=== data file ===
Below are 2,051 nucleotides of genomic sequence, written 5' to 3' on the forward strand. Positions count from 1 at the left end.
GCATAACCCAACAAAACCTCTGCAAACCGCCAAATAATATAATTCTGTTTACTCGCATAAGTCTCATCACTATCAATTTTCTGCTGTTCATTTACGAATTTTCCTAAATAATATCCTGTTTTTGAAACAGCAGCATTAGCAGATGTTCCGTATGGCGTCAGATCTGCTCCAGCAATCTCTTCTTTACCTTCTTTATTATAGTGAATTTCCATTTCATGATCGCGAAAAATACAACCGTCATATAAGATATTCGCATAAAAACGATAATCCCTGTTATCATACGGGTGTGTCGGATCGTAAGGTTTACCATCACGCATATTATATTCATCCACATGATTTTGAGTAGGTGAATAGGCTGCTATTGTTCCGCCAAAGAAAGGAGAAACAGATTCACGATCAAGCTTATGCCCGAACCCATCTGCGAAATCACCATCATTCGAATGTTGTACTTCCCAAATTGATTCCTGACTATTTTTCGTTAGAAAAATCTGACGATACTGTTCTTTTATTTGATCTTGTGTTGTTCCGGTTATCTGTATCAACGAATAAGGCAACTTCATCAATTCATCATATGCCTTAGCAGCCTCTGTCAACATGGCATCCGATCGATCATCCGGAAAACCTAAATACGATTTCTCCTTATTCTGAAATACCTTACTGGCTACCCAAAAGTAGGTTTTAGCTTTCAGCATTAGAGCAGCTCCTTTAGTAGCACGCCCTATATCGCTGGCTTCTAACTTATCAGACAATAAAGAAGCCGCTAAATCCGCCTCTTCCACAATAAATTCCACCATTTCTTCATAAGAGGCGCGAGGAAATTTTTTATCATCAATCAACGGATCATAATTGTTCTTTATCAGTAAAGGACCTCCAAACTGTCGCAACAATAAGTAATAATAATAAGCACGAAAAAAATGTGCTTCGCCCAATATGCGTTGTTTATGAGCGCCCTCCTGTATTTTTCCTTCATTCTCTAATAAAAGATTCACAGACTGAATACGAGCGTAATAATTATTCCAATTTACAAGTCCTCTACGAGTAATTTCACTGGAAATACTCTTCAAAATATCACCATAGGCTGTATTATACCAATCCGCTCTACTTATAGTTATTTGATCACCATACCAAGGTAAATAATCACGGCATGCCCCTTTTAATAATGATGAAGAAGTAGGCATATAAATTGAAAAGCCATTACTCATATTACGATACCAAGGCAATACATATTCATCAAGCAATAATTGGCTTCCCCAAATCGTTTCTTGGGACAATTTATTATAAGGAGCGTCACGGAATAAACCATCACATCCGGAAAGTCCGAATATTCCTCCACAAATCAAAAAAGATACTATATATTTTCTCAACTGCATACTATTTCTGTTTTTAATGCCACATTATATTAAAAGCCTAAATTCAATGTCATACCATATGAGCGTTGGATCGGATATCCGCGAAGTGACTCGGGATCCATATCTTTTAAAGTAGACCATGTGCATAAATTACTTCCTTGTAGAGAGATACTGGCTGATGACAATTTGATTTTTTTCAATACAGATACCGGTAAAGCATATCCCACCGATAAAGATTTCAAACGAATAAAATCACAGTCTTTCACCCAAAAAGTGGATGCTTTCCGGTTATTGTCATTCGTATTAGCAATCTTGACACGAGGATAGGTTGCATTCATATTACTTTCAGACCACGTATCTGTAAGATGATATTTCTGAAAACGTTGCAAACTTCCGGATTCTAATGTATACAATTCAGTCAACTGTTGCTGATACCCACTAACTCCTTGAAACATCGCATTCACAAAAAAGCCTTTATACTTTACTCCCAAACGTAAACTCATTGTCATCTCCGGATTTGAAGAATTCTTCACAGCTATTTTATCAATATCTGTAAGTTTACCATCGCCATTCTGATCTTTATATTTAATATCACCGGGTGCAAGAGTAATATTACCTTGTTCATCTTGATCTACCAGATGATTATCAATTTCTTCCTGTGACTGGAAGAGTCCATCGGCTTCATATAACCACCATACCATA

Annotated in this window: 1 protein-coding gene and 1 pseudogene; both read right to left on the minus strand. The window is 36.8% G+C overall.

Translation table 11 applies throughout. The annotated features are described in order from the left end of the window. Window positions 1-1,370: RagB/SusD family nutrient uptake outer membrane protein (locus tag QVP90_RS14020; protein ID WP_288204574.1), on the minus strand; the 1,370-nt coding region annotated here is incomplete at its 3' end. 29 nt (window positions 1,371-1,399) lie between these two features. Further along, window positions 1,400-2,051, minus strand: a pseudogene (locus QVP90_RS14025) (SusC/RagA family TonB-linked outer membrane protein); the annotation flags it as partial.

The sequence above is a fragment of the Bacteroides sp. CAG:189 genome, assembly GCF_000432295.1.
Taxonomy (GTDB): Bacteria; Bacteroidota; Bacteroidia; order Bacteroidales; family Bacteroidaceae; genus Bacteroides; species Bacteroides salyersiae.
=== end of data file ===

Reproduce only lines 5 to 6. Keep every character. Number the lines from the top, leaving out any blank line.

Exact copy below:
The sequence above is a fragment of the Bacteroides sp. CAG:189 genome, assembly GCF_000432295.1.
Taxonomy (GTDB): Bacteria; Bacteroidota; Bacteroidia; order Bacteroidales; family Bacteroidaceae; genus Bacteroides; species Bacteroides salyersiae.